I. FEELING, which includes, but is not exhausted by, our pleasures and pains. Emotion, passion, affection, sentiment -are names of Feeling.

II. VOLITION, or the Will, embracing the whole of our activity as directed by our feelings.

III. THOUGHT, Intellect, or Cognition.

Our SENSATIONS, as will be afterwards seen, come partly under Feeling, and partly under Thought.

The three classes of phenomena have each certain distinctive characteristics, and the sum of all these is a definition of mind, by a positive enumeration of its most comprehensive qualities. There is no one fact or property that embraces all the three. We may have a single name for the whole, as Mind, the Subject, the Unextended, Self-Consciousness; but it does not follow that one general property shall exhaust the whole. Volition is a distinct fact from Feeling, although presupposing it; and Thought is not necessarily implied in either of the two other properties.

3. A few remarks may here be offered, by way of elucidating this threefold definition and division.

First. For a notion of what FEELING is, we must refer each

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person to their own experience. The warmth felt in sunshine, the sweetness of honey, the fragrance of flowers, the beauty of a landscape, are so many known states of feeling.

Our pleasures and pains are all included under this head; but many other states, both simple and complex, that are neutral as regards pleasure and pain, must also be referred to it. The entire compass of our Feelings could be known only by an exhaustive enumeration; from which also we might expect to obtain a general definition of Feeling. It is not requisite at this stage that we should either classify the feelings, or arrive at their common or defining properties. It so happens, that we can readily circumscribe this part of our mental being, by that negative method already exemplified in the definition of mind as a whole for the characters both of thought and of volition are remarkably intelligible and precise, and therefore give us a ready means of laying down the boundary of the remaining department.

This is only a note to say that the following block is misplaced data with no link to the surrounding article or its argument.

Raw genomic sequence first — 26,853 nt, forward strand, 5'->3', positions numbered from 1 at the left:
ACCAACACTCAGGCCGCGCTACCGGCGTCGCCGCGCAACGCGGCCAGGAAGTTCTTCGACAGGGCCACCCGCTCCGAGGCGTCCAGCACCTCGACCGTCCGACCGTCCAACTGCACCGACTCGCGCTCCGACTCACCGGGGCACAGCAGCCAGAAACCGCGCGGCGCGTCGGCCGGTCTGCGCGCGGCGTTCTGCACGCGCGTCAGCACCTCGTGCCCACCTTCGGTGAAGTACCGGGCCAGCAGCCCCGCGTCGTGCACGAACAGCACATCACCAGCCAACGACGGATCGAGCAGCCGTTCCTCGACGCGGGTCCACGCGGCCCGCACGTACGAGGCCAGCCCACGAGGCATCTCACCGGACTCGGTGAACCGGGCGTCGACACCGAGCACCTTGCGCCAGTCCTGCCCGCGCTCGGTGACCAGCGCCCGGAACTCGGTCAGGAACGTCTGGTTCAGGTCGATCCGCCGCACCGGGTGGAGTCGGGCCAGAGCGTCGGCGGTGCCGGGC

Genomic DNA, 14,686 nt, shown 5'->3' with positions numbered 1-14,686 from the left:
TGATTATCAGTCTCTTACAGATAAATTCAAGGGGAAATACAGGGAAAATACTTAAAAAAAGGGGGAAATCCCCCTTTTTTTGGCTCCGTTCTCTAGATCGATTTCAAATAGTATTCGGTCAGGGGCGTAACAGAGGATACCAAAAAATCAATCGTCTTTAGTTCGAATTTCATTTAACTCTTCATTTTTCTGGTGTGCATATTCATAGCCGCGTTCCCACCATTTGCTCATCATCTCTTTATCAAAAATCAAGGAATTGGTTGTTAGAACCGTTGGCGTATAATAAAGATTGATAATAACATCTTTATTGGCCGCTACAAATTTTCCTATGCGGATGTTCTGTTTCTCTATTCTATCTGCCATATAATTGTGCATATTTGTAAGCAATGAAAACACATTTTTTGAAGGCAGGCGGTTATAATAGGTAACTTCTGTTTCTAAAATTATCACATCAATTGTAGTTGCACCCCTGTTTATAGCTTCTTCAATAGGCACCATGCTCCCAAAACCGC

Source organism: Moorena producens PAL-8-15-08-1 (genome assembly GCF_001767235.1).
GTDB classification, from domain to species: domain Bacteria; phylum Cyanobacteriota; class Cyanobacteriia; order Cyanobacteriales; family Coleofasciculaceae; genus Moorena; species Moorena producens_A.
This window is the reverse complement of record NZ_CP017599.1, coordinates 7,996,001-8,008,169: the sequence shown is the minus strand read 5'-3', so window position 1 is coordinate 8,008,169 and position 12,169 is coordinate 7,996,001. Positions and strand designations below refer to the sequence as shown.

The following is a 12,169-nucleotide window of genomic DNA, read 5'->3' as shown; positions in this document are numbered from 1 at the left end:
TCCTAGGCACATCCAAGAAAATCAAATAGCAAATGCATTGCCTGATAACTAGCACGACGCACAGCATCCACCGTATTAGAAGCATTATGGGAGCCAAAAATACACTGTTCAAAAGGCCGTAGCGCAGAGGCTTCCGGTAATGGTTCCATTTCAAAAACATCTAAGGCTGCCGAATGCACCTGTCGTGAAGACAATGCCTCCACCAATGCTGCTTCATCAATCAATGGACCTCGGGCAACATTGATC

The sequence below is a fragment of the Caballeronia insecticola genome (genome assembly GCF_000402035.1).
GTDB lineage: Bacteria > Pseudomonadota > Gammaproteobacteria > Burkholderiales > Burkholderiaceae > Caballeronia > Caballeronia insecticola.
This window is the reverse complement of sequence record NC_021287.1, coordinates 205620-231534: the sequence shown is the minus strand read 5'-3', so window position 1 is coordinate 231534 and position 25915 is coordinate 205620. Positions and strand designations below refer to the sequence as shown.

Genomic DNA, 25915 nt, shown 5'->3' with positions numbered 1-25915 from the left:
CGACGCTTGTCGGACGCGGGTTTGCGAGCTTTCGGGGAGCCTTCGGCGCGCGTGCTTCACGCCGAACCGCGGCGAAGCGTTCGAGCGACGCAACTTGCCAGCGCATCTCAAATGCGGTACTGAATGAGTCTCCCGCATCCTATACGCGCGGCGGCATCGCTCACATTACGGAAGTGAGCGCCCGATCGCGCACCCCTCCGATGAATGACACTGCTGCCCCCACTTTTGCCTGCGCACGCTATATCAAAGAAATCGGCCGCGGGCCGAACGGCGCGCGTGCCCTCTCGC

We may, however, remark, before passing to the consideration of the other divisions, that the presence of Feeling is the foremost and most unmistakable mark of mind. The members of the human race agree in manifesting it. The different orders of the brute creation show symptoms of the same endowment. The vegetable and mineral worlds are devoid of it. True, it is each in ourselves that we have the direct evidence of the state; no one person's consciousness being open to another person. But finding all the outward appearances that accompany feeling in ourselves to be present in other human beings, and, under some variety of degree, in the lower animals, we naturally conclude their mental state to be similar to our own. The gambols of a child, the smile of joy, a cry on account of pain, and the corresponding expressions for mental states common to all languages, prove that men in every age and nation have been similarly affected. The terms for expressing pleasure and pain in their various forms and degrees, are names of feelings; joy, happiness, bliss, comfort, sorrow, misery, agony— are a few examples out of this part of the vocabulary.